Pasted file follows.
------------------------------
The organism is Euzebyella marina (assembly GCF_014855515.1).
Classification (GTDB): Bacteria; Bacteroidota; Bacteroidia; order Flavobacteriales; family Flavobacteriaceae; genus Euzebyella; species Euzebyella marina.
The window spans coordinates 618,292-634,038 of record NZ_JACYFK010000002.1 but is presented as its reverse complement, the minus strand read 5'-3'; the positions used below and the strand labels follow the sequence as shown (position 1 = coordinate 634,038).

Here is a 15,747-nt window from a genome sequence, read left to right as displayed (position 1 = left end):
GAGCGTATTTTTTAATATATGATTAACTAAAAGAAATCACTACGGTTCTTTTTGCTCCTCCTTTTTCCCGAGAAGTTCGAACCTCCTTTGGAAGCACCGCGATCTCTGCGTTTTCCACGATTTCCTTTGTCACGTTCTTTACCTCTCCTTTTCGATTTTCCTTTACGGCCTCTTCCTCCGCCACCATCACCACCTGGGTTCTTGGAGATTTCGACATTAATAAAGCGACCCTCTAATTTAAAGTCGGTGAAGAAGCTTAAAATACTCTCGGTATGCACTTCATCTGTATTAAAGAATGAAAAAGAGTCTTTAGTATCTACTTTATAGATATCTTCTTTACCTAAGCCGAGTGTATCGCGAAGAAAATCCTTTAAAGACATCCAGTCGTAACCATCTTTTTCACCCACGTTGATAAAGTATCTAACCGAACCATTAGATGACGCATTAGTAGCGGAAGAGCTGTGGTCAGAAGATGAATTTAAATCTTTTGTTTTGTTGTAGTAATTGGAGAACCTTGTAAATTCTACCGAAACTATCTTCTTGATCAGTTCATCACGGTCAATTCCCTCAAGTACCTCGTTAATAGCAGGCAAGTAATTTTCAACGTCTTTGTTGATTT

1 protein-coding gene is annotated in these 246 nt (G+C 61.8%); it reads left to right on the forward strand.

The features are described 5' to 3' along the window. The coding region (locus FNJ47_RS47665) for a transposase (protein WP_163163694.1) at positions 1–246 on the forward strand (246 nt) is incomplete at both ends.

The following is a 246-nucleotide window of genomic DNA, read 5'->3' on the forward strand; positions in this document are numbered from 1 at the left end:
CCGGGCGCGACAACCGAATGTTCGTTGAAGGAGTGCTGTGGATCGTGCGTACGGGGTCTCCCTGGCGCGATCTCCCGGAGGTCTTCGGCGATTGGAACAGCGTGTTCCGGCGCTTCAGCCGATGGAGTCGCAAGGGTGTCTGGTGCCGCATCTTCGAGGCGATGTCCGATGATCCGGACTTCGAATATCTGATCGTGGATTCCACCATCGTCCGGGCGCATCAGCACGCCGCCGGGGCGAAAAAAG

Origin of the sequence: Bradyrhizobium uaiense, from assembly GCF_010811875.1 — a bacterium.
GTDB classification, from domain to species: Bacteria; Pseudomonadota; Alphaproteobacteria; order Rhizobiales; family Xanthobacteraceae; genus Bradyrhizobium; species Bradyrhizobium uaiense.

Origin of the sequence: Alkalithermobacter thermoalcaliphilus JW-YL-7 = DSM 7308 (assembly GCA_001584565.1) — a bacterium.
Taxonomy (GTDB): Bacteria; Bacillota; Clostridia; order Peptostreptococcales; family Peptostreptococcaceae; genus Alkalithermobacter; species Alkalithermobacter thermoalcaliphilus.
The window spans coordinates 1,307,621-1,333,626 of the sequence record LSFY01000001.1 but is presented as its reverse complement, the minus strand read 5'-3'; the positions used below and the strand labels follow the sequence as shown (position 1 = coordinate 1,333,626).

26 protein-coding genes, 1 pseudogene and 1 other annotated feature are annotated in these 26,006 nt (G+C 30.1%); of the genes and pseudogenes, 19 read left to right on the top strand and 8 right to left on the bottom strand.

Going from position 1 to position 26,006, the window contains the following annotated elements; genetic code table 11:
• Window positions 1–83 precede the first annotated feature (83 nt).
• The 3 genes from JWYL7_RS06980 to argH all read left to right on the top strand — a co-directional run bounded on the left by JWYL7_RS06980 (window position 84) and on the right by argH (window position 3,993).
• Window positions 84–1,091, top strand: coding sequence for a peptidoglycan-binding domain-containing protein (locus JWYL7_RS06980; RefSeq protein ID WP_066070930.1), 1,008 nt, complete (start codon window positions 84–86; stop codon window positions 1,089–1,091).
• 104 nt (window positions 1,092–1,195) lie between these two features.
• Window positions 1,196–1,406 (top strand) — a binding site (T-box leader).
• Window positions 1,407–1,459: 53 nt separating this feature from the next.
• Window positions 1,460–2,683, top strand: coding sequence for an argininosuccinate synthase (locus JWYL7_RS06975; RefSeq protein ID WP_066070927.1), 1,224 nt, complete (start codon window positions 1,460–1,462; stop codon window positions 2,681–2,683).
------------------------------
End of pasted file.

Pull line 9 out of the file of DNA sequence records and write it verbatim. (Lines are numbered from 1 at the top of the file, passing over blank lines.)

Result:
CCGGGCGCGACAACCGAATGTTCGTTGAAGGAGTGCTGTGGATCGTGCGTACGGGGTCTCCCTGGCGCGATCTCCCGGAGGTCTTCGGCGATTGGAACAGCGTGTTCCGGCGCTTCAGCCGATGGAGTCGCAAGGGTGTCTGGTGCCGCATCTTCGAGGCGATGTCCGATGATCCGGACTTCGAATATCTGATCGTGGATTCCACCATCGTCCGGGCGCATCAGCACGCCGCCGGGGCGAAAAAAG